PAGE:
Fatigue is a natural condition that everyone can recognize. The experience of fatigue is individual and can have various explanations.
A common reason is that you have slept too little or had poor sleep quality. Being tired can also be associated with feeling sick, both physically and mentally. Longer term fatigue needs to be investigated if you are otherwise healthy.
All people experience and are affected by fatigue in different ways. Periods of fatigue are common – especially in the case of poor or too little sleep. You may find it difficult to concentrate, feel brain fatigue or experience bodily weakness.
However, if you feel tired all the time, there may be other explanations behind it. Fatigue can be associated with your life situation, psychological stress, infections or other illnesses.
Fatigue can have a very wide variety of causes:
- Sleep deprivation – poor sleep habits with too little coherent sleep
- Sleep apnea – involves snoring with respiration and may be associated with being overweight
- Anxiety disorder
- Stress – social or economic problems, high workload without time for recovery
- Deficiency diseases – iron deficiency, vitamin D or vitamin B12
- Some bowel diseases can also cause insufficient absorption of nutrients
- Gluten hypersensitivity (celiac disease)
- Bleeding – Menstruation or blood in the stool can cause symptoms of iron deficiency
- Hormonal changes – for example, thyroid function, diabetes, adrenal disease, sex hormone imbalance
- Respiratory-related problems, eg after a common respiratory infection
- COPD – a more serious form of breathlessness
- Heart failure – fatigue and shortness of breath when exerted
- Drug reactions
- Chronic fatigue syndrome – an uncommon disease condition with long-term fatigue (more than 6 months) and often along with illness, fever, muscle pain, palpitations and recurrent infections.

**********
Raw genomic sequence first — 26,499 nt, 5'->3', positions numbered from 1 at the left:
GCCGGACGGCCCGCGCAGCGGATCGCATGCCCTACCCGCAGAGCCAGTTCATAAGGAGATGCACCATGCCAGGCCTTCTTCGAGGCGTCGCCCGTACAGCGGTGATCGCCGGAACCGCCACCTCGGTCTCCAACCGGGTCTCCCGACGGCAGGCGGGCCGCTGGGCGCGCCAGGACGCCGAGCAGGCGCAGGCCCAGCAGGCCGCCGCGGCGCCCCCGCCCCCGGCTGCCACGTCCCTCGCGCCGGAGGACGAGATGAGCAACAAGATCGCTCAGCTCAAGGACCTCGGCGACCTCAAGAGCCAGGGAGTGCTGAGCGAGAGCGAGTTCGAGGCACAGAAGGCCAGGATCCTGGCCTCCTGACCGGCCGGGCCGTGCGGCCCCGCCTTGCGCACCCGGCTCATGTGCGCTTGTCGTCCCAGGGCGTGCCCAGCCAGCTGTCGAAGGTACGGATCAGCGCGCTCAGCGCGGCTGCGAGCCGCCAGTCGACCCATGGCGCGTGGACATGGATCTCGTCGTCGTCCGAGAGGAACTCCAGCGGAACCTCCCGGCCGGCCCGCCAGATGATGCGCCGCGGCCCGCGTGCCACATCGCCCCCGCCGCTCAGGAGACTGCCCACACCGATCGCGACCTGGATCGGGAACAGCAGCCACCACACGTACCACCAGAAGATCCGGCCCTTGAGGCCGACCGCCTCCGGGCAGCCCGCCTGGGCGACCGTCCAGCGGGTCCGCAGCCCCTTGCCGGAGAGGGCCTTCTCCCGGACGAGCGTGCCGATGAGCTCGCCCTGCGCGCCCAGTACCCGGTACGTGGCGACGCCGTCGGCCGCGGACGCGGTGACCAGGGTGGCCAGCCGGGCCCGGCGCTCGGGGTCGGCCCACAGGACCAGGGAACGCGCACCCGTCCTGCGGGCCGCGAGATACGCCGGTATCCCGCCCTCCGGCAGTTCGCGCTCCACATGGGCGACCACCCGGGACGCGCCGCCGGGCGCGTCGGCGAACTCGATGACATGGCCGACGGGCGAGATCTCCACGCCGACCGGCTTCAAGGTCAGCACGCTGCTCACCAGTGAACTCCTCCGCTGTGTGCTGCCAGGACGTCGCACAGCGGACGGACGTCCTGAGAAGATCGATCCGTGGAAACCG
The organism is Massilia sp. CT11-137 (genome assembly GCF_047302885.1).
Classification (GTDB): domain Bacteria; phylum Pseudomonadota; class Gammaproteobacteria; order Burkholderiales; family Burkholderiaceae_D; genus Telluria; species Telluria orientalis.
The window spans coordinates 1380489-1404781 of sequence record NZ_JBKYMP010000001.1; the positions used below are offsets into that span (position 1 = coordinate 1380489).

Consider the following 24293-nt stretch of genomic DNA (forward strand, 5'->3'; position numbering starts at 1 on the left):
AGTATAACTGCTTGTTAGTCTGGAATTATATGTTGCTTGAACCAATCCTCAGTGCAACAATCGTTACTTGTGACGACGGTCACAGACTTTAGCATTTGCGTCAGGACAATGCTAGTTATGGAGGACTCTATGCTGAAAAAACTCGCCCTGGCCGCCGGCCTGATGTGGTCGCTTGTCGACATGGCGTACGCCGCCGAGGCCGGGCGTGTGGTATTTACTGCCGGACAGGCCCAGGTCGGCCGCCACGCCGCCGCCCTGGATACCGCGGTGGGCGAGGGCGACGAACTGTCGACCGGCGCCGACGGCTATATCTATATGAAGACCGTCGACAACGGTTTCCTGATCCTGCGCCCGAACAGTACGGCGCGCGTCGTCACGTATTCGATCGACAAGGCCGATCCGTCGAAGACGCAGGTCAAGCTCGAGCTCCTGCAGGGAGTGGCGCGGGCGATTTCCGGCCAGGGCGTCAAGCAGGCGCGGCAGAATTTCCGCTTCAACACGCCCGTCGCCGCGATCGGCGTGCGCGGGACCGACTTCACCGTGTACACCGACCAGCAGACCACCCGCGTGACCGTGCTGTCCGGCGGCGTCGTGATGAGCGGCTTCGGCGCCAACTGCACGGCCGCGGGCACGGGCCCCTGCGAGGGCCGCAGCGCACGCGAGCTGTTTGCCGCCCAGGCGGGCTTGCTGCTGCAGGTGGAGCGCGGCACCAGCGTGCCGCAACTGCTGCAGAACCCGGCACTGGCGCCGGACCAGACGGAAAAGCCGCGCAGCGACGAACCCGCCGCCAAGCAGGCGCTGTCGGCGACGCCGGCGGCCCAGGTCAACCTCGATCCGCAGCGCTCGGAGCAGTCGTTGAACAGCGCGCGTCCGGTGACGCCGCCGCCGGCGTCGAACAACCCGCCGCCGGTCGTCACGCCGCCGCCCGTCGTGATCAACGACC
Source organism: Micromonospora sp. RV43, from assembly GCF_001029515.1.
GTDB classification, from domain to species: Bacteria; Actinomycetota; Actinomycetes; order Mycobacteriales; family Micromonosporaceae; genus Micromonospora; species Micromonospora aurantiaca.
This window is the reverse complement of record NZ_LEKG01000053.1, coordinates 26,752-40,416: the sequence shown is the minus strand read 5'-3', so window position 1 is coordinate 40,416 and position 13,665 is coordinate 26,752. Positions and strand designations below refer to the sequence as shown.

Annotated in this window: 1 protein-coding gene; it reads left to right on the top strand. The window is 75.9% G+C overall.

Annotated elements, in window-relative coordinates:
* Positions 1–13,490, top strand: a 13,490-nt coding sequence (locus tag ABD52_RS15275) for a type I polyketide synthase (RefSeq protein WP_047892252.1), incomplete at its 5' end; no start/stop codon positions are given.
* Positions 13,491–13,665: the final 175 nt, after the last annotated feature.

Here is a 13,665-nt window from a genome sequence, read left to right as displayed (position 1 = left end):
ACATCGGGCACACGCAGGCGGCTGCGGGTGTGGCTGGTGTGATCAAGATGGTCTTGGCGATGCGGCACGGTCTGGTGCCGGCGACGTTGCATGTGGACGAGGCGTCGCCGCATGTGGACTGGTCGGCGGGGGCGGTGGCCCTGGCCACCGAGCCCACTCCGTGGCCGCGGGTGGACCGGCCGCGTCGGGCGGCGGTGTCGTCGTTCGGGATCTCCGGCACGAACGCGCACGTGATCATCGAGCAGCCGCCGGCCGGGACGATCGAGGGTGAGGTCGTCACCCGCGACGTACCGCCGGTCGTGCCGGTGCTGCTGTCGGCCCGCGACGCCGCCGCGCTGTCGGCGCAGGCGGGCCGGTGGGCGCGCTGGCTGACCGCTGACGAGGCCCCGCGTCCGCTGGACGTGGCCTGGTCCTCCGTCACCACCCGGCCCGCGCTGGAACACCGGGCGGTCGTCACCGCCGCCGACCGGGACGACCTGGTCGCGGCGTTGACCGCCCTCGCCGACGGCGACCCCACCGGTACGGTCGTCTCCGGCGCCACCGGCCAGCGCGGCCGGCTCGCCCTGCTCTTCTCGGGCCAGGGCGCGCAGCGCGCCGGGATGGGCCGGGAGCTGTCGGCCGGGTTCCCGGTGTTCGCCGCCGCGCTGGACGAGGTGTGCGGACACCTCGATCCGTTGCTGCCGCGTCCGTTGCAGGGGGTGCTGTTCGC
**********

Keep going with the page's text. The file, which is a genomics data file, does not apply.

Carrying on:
Fatigue is a condition in itself but it can also be one of several symptoms in a disease picture.
Lack of sleep desire, decreased reaction, eye redness, facial swelling, changes in skin color, nausea, vomiting, fainting, discomfort and nervousness are all possible symptoms of fatigue. Others include:
- Fatigue that does not stop after 5-7 hours of rest;
- Persistent illnesses;
- Unsuccessful attempts to fall asleep (especially in the early hours)
- Irritability, decreased attention, memory, concentration ability, emotional shift;
- Abdominal pain
Prevention and protection
If your fatigue is caused by a lack of sleep or poor quality of sleep, there are several things you can try to improve your sleep:
- Reflect on your life situation.
- Reduce stress and worry.
- Pay attention to physical and mental symptoms.
- Increase your physical activity during the day.
- Eat healthy food and enough minerals and vitamins.
- Decrease caffeine, nicotine or alcohol intake, especially before going to sleep.
- Avoid screens for a few hours before bedtime.
If you take medicines, your fatigue can be a side effect – discuss medication with your treating physician.
When examining fatigue, your doctor will ask you questions about how you experience your fatigue and whether you have physical or mental disorders. You can also describe how long you have been tired and when the fatigue comes. Furthermore, you can describe your social situation, work situation and possible medication.
There is a difference between transient fatigue that disappears with rest, long-term fatigue continuing over a month, and chronic fatigue that lasts over 6 months and cannot be fixed with rest.
Often various blood and urine tests are done to rule out vitamin or mineral deficiencies, hormonal effects or underlying diseases.
The treatment of fatigue varies and depends on your symptoms and medical history.
When to consult a doctor
Seek medical help if you feel that you are always tired and can’t sleep it away, or you sleep all the time without feeling rested and are unable to cope with your everyday life.
If you have been tired for several weeks in combination with a feeling of illness, weight loss and loss of appetite, contact a doctor immediately.
How APPOTEK can help
You can contact us at APPOTEK for help with fatigue. A nurse or physician will make an individual assessment based on your symptoms and medical history. After this, you may be prescribed treatment or referred for further examination.
Bear in mind that if your child has a problem, he or she should see a doctor.
Our psychologists can help with supportive conversations if you have been diagnosed or need someone to talk to.